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The Lord's Oysters (Maryland Paperback Bookshelf) Paperback


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The Lord's Oysters (Maryland Paperback Bookshelf) + Chesapeake: A Novel
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Product Details

  • Series: Maryland Paperback Bookshelf
  • Paperback: 344 pages
  • Publisher: Johns Hopkins University Press (March 1, 1977)
  • Language: English
  • ISBN-10: 0801819598
  • ISBN-13: 978-0801819599
  • Product Dimensions: 8.1 x 5.3 x 1 inches
  • Shipping Weight: 12.8 ounces (View shipping rates and policies)
  • Average Customer Review: 4.4 out of 5 stars  See all reviews (8 customer reviews)
  • Amazon Best Sellers Rank: #1,201,613 in Books (See Top 100 in Books)

Editorial Reviews

Review

This is literally a wonderful book. The wonder is that of a boy, Noah Marlin, growing up along the Chester River near the Chesapeake Bay. Inevitably there is something of Twain and Tarkington in his pranks, hooky-playing, and fishing. But other qualities distinctly Gilbert Byron's make the novel more than a nostalgic re-creation of an American childhood. This isn't childhood we're reading about, it's life.

(Saturday Review)

Crabs, perch, terrapin and frogs enter the episodes, but they are the only things fishy about this very happy sequence of a boy's growing.

(New York Times Book Review)

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Customer Reviews

4.4 out of 5 stars
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Read Mr. Byron's poetry, especially These Chesapeake Men.
"curmudge"
I have read it three times, even as recent as this December and it keeps making me fall in love with it.
philip skipp
Byron does a great job in not only spinning a good yarn but to really create an environment.
Charles Comer

Most Helpful Customer Reviews

3 of 3 people found the following review helpful By A Customer on April 14, 1999
Format: Paperback
This book was given to me for Christmas and I read it before New Years! It has been compared to Huck. Finn, And rightfully so. The story of a young Noah and his adventures on the Eastern Shore of Maryland is very realistic. It is also informative to older folks who may not realize that across the bay from Baltimore & DC there was a little piece of America still holding strong to God, Truth, Innosence, and ofcourse the mighty Blue Crab!---And you know what? there still is!!!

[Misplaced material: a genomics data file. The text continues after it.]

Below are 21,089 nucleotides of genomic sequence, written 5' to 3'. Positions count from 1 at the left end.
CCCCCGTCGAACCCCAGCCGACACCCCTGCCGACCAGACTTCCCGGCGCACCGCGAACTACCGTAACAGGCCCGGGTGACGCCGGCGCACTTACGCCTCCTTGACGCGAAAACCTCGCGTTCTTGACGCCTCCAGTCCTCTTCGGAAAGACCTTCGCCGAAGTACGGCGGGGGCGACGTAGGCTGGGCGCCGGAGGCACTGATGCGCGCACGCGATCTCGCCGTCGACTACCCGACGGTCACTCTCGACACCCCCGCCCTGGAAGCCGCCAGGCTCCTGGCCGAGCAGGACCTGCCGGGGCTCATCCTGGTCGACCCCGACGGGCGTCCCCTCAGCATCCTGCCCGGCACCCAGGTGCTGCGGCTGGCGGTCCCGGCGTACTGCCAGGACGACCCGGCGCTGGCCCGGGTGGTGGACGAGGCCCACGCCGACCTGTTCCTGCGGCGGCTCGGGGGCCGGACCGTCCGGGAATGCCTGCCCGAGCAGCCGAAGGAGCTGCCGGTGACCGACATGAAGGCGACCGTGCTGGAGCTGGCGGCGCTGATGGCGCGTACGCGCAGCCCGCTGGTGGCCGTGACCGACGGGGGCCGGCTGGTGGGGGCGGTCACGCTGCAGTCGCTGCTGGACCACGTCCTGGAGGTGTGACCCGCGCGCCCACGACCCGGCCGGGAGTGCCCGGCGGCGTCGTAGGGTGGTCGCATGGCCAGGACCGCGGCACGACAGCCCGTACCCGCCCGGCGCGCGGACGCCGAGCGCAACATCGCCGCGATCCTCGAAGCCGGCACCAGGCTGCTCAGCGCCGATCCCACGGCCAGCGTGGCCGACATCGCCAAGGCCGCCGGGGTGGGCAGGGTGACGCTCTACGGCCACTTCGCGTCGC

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2 of 2 people found the following review helpful By "curmudge" on December 14, 1999
Format: Paperback
Eastern Shore, please, with a capital E and a capital S. Gilbert Byron grew up in Chestertown on the banks of the Chester River in Kent County on Maryland's Eastern Shore in the first decades of the 1900s. Now, that century is coming to a close. But, Gilbert Byron's books about this part of the world - insulated, isolated in another time -will live forever. This work is not just for children. Adults will enjoy it, too. My father was a friend of Gilbert's growing up. And I knew Gilbert Byron well as editor of the Kent County News. He kept writing to the end living in a cabin he built himself on San Domingo Creek near St. Michaels on the Eastern Shore. By the way, he also was instrumental in sending Harold Baines to the major leagues, thanks to Bill Veeck. But, that is another whole story. Enough. Read The Lord's Oysters. Read Chesapeake Duke and fall in love with Chesapeake Bay Retrievers. Read Mr. Byron's poetry, especially These Chesapeake Men. If you want to know the Chesapeake and The Shore read Gilbert Byron.
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1 of 1 people found the following review helpful By Charles Comer on April 15, 2013
Format: Paperback Verified Purchase
Gilbert Byron's two autobiographical novel/memoirs, The Lord's Oysters and Done Crabbin': Noah Leaves the River trace the youth and teen years into college of Noah Marlin. Like Byron, Marlin grew up along the Chester River on the Eastern Shore of the Chesapeake Bay, and, as anyone from the region can attest, the Bay and its tributaries is a character unto itself, and figures prominently along with all of the other colorful people that surround Byron's young protagonist.

These books are comprised of many short chapters, some flowing one to the next, others not, which suggests that these books -- particularly the first, The Lord's Oysters -- formed as a collection of short stories and expanding out from there. The prose is charmingly naive, but very sincere, and enchantingly observant and contemplative. Young Noah really connects to his surroundings and deeply relates to his family and friends. Byron does a great job in not only spinning a good yarn but to really create an environment.

The Lord's Oysters, written decades before Done Crabbin', is a bit more raw than its sequel. However, these two books seamlessly flow, one to the other. So much so I would advocate publishing them together. Nevertheless, either can be read without the other, but obviously Done Crabbin' will be more meaningful after having read The Lord's Oysters. Furthermore, as Done Crabbin' ends, and Noah realizes he has forever left the river and is "done crabbin'", the impact and emotion is poignant.

The Lord's Oysters is a bit more whimsical, therefore, compared to the slightly more nostalgic and contemplative Done Crabbin'.
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1 of 1 people found the following review helpful By A Customer on June 8, 1998
Format: Paperback
I read this book when I was 12 or so (1967) and really enjoyed it. I am anxious to read it as an adult and see if it is as good as I remember. Back then, I recall that it made me really want to go to the Maryland's Chesapeake Bay. Haven't made it yet, but still want to go.
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